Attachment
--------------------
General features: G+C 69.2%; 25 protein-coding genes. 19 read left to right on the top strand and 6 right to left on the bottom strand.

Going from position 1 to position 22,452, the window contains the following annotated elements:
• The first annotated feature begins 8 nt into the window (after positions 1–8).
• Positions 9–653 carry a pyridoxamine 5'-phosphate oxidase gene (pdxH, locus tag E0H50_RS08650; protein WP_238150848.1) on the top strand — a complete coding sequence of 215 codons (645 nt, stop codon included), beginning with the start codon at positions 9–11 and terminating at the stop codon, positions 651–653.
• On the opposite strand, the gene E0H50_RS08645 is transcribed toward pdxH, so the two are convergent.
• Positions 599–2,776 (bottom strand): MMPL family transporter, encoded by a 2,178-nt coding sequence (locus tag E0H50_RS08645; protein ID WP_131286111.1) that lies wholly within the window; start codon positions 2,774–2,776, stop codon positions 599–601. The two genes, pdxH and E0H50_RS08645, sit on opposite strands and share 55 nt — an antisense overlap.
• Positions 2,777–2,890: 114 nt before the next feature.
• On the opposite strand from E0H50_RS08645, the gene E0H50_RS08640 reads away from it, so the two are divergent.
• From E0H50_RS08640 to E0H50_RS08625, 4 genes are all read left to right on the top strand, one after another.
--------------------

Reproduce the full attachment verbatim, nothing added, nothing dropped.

General features: G+C 69.2%; 25 protein-coding genes. 19 read left to right on the top strand and 6 right to left on the bottom strand.

Going from position 1 to position 22,452, the window contains the following annotated elements:
• The first annotated feature begins 8 nt into the window (after positions 1–8).
• Positions 9–653 carry a pyridoxamine 5'-phosphate oxidase gene (pdxH, locus tag E0H50_RS08650; protein WP_238150848.1) on the top strand — a complete coding sequence of 215 codons (645 nt, stop codon included), beginning with the start codon at positions 9–11 and terminating at the stop codon, positions 651–653.
• On the opposite strand, the gene E0H50_RS08645 is transcribed toward pdxH, so the two are convergent.
• Positions 599–2,776 (bottom strand): MMPL family transporter, encoded by a 2,178-nt coding sequence (locus tag E0H50_RS08645; protein ID WP_131286111.1) that lies wholly within the window; start codon positions 2,774–2,776, stop codon positions 599–601. The two genes, pdxH and E0H50_RS08645, sit on opposite strands and share 55 nt — an antisense overlap.
• Positions 2,777–2,890: 114 nt before the next feature.
• On the opposite strand from E0H50_RS08645, the gene E0H50_RS08640 reads away from it, so the two are divergent.
• From E0H50_RS08640 to E0H50_RS08625, 4 genes are all read left to right on the top strand, one after another.